The species is known from two specimens from Ranomafana National Park and Ambohitantely Special Reserve between 915-1,200 m asl. It is likely to occur in the forest fragments between the two parks (F. Glaw pers. comm. November 2014), but for the purposes of this assessment has been mapped to the boundaries of both parks. As such it has an extent of occurrence of 6,295 km2 and it thought to occur in fewer than ten threat-defined locations.
Habitat and Ecology
This arboreal frog has been recorded from montane rainforest and, while its breeding strategy has not been confirmed, it is likely to use water for breeding (F. Glaw pers. comm. November 2014).
It seems to be a very secretive species (Glaw et al. 2010). However, it is known from only two specimens from two well-surveyed parks and is morphologically distinct from congeners, suggesting that it may be rare (F. Glaw pers. comm. November 2014). Due to ongoing habitat degradation and loss, its population is suspected to be decreasing and is possibly severely fragmented.
There is ongoing decline in the extent and quality of its forest habitat due to subsistence agriculture, timber extraction, charcoal manufacturing, invasive spread of eucalyptus, livestock grazing, regular burning to maintain cattle pasture, and expanding human settlements. In the Ranomafana region, there has been an increase in artisanal mining.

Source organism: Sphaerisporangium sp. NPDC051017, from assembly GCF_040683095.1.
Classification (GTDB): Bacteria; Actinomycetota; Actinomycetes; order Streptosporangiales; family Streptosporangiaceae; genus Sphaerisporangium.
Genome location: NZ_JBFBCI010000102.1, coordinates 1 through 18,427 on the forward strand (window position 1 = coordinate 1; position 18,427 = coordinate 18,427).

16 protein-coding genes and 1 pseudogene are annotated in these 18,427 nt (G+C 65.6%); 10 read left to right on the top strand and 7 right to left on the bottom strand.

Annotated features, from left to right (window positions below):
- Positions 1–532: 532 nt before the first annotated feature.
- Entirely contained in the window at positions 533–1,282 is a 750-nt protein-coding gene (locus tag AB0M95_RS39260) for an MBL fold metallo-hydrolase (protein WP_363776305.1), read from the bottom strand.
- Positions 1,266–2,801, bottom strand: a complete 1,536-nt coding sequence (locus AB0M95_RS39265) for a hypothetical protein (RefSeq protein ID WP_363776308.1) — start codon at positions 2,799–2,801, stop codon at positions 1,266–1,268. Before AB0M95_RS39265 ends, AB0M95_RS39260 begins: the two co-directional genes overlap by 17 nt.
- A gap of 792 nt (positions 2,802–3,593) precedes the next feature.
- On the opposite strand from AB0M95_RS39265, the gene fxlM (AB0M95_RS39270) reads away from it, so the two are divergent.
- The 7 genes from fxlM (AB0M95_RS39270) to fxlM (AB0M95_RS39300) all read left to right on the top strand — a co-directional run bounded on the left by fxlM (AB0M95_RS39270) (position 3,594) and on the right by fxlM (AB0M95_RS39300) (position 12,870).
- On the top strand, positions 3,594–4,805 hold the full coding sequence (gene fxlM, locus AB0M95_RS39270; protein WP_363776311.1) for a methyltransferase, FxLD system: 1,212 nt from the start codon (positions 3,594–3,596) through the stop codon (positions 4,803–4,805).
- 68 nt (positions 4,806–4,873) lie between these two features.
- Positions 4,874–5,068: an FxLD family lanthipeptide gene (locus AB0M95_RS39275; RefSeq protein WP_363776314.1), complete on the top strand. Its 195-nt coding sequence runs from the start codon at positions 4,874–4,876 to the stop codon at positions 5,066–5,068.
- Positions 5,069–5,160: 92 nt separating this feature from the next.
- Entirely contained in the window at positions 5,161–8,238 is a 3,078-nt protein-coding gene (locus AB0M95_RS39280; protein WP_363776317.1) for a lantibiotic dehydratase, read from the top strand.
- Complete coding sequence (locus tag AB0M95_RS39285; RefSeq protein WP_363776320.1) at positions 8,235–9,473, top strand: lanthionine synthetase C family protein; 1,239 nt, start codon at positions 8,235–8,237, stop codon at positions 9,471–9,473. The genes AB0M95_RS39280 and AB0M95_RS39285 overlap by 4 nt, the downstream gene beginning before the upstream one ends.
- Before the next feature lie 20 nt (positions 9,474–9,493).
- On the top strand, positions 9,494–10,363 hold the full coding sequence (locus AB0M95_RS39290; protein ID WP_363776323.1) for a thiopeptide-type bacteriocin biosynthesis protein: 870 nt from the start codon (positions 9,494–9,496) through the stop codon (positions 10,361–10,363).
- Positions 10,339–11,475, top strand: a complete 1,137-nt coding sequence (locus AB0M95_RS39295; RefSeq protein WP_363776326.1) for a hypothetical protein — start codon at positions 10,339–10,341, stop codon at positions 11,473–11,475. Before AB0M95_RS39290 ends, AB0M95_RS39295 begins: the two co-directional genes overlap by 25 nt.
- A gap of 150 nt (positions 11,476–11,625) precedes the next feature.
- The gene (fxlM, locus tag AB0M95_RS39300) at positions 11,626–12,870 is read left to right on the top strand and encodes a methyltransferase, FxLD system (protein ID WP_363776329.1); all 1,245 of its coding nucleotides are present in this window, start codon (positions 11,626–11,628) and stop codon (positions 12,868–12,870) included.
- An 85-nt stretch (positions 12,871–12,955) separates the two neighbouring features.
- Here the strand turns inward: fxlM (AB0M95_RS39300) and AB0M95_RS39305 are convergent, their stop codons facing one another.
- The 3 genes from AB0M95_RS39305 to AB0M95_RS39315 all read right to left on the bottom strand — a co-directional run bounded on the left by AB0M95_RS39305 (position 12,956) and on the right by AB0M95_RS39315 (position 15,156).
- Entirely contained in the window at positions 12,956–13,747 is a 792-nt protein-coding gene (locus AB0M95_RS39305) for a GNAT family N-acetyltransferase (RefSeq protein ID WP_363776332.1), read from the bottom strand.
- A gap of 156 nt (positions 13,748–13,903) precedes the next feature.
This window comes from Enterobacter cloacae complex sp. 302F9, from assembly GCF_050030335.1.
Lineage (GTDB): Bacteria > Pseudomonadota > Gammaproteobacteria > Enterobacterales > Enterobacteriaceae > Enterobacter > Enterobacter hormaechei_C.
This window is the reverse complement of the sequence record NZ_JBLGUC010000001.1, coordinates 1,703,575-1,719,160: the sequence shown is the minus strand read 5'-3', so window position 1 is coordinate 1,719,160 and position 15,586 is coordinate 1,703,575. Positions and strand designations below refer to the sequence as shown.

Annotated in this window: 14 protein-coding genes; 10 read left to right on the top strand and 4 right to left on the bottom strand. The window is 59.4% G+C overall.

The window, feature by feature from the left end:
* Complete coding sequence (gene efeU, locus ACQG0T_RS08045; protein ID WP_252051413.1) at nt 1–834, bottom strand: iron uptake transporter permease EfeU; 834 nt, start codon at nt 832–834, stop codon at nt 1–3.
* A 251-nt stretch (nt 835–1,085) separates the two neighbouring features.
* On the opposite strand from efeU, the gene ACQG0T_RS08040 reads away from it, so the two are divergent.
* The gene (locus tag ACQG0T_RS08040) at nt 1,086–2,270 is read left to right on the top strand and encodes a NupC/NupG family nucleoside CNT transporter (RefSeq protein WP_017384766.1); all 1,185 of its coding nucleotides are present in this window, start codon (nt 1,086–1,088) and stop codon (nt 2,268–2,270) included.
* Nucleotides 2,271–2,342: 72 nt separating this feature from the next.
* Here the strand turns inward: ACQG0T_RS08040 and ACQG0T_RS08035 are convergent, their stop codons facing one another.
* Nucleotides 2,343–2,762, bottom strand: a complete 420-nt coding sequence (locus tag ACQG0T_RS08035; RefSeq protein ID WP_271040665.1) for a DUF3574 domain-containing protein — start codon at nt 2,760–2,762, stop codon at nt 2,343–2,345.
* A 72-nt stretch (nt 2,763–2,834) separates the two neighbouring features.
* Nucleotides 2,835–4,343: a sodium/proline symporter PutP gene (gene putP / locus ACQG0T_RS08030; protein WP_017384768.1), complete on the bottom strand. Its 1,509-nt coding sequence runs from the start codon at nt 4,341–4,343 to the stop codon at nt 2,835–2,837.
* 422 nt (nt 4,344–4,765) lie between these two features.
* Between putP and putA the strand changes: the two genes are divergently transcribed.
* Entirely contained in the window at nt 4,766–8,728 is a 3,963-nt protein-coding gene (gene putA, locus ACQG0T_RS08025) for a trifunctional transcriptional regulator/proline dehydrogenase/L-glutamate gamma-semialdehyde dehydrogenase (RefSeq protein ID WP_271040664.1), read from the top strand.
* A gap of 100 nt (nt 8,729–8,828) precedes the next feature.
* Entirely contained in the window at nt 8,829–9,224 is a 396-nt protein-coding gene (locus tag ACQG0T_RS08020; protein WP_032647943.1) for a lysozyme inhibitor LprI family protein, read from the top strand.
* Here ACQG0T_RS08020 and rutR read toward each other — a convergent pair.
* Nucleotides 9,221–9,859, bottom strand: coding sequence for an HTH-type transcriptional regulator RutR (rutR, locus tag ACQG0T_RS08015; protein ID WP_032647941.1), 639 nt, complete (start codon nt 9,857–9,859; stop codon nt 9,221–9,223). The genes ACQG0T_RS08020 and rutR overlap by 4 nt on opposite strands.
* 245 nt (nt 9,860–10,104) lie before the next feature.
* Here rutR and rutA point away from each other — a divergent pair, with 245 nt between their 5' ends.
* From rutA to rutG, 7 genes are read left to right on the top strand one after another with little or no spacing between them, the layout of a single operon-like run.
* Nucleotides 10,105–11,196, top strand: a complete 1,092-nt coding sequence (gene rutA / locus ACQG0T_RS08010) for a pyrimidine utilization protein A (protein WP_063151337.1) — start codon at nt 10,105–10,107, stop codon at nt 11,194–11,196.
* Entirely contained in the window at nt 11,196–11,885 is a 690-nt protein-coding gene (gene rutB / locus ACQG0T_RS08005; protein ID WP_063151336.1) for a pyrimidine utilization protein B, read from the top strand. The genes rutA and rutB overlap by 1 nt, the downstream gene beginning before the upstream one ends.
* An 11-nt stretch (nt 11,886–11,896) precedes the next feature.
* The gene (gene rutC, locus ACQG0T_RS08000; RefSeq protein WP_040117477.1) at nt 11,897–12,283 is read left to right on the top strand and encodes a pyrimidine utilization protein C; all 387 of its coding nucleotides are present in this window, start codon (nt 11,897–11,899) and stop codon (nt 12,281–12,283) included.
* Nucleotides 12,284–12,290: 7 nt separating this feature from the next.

It occurs in Ranomafana National Park, which is presently well-managed but is potentially at risk if political instability weakens enforcement (M. Vences pers. comm. December 2010). It is also know from Ambohitantely Special Reserve, which shelters the last traces of forest in the central Plateau. Listed threats are known to encroach into the boundaries of both of the protected areas.
In order to ensure the persistence of this species, current management practices within Ranomafana should be maintained (M. Vences pers. comm. December 2010) and improved protection of habitat in Ambohitantely is required.
Further research is required to better understand the species' population size, distribution and trends.
Red List Status
Listed as Vulnerable because its extent of occurrence (EOO) is 6,295 km2, it is known from fewer than ten locations, and there is ongoing decline in the quality and extent of its habitat, despite there being some level of habitat protection within the boundaries of Ranomafana National Park and Ambohitantely Special Reserve in eastern Madagascar.
In the Boophis goudoti group according to the original publication (Frost 2013). There is uncertainty about the taxonomy of the two known specimens (F. Glaw pers. comm. Nov. 2014).
IUCN SSC Amphibian Specialist Group 2015. Boophis spinophis. The IUCN Red List of Threatened Species 2015: e.T49546338A49546356. http://dx.doi.org/10.2305/IUCN.UK.2015-4.RLTS.T49546338A49546356.en .Downloaded on 23 January 2019